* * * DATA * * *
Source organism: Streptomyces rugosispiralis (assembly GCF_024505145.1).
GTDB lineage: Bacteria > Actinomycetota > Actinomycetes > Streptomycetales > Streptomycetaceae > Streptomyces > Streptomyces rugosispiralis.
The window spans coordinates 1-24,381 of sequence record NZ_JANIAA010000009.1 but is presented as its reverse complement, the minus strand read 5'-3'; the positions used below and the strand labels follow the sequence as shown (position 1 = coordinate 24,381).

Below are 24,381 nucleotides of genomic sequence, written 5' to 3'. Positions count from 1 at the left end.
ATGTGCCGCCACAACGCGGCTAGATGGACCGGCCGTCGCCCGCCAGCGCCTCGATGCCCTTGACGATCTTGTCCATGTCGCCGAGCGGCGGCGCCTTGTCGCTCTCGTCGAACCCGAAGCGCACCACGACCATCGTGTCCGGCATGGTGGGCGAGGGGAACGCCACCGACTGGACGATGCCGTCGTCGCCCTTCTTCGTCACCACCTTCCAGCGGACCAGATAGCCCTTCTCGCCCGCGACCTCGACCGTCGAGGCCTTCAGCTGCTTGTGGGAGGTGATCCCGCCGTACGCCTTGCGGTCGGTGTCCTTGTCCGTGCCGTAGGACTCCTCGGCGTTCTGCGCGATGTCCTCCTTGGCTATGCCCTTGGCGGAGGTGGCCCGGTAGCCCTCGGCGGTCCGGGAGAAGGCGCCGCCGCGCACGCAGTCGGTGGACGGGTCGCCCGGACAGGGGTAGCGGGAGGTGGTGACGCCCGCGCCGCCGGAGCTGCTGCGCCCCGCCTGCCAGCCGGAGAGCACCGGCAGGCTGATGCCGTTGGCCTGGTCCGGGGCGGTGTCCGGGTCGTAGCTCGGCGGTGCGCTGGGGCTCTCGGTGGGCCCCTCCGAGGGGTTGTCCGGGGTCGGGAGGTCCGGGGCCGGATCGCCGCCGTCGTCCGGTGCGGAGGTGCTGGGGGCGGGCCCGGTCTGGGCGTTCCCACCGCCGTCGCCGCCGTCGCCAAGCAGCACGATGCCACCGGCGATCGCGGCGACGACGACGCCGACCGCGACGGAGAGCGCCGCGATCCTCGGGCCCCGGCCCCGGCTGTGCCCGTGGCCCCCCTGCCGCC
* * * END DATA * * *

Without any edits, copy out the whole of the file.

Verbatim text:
Source organism: Streptomyces rugosispiralis (assembly GCF_024505145.1).
GTDB lineage: Bacteria > Actinomycetota > Actinomycetes > Streptomycetales > Streptomycetaceae > Streptomyces > Streptomyces rugosispiralis.
The window spans coordinates 1-24,381 of sequence record NZ_JANIAA010000009.1 but is presented as its reverse complement, the minus strand read 5'-3'; the positions used below and the strand labels follow the sequence as shown (position 1 = coordinate 24,381).

Below are 24,381 nucleotides of genomic sequence, written 5' to 3'. Positions count from 1 at the left end.
ATGTGCCGCCACAACGCGGCTAGATGGACCGGCCGTCGCCCGCCAGCGCCTCGATGCCCTTGACGATCTTGTCCATGTCGCCGAGCGGCGGCGCCTTGTCGCTCTCGTCGAACCCGAAGCGCACCACGACCATCGTGTCCGGCATGGTGGGCGAGGGGAACGCCACCGACTGGACGATGCCGTCGTCGCCCTTCTTCGTCACCACCTTCCAGCGGACCAGATAGCCCTTCTCGCCCGCGACCTCGACCGTCGAGGCCTTCAGCTGCTTGTGGGAGGTGATCCCGCCGTACGCCTTGCGGTCGGTGTCCTTGTCCGTGCCGTAGGACTCCTCGGCGTTCTGCGCGATGTCCTCCTTGGCTATGCCCTTGGCGGAGGTGGCCCGGTAGCCCTCGGCGGTCCGGGAGAAGGCGCCGCCGCGCACGCAGTCGGTGGACGGGTCGCCCGGACAGGGGTAGCGGGAGGTGGTGACGCCCGCGCCGCCGGAGCTGCTGCGCCCCGCCTGCCAGCCGGAGAGCACCGGCAGGCTGATGCCGTTGGCCTGGTCCGGGGCGGTGTCCGGGTCGTAGCTCGGCGGTGCGCTGGGGCTCTCGGTGGGCCCCTCCGAGGGGTTGTCCGGGGTCGGGAGGTCCGGGGCCGGATCGCCGCCGTCGTCCGGTGCGGAGGTGCTGGGGGCGGGCCCGGTCTGGGCGTTCCCACCGCCGTCGCCGCCGTCGCCAAGCAGCACGATGCCACCGGCGATCGCGGCGACGACGACGCCGACCGCGACGGAGAGCGCCGCGATCCTCGGGCCCCGGCCCCGGCTGTGCCCGTGGCCCCCCTGCCGCC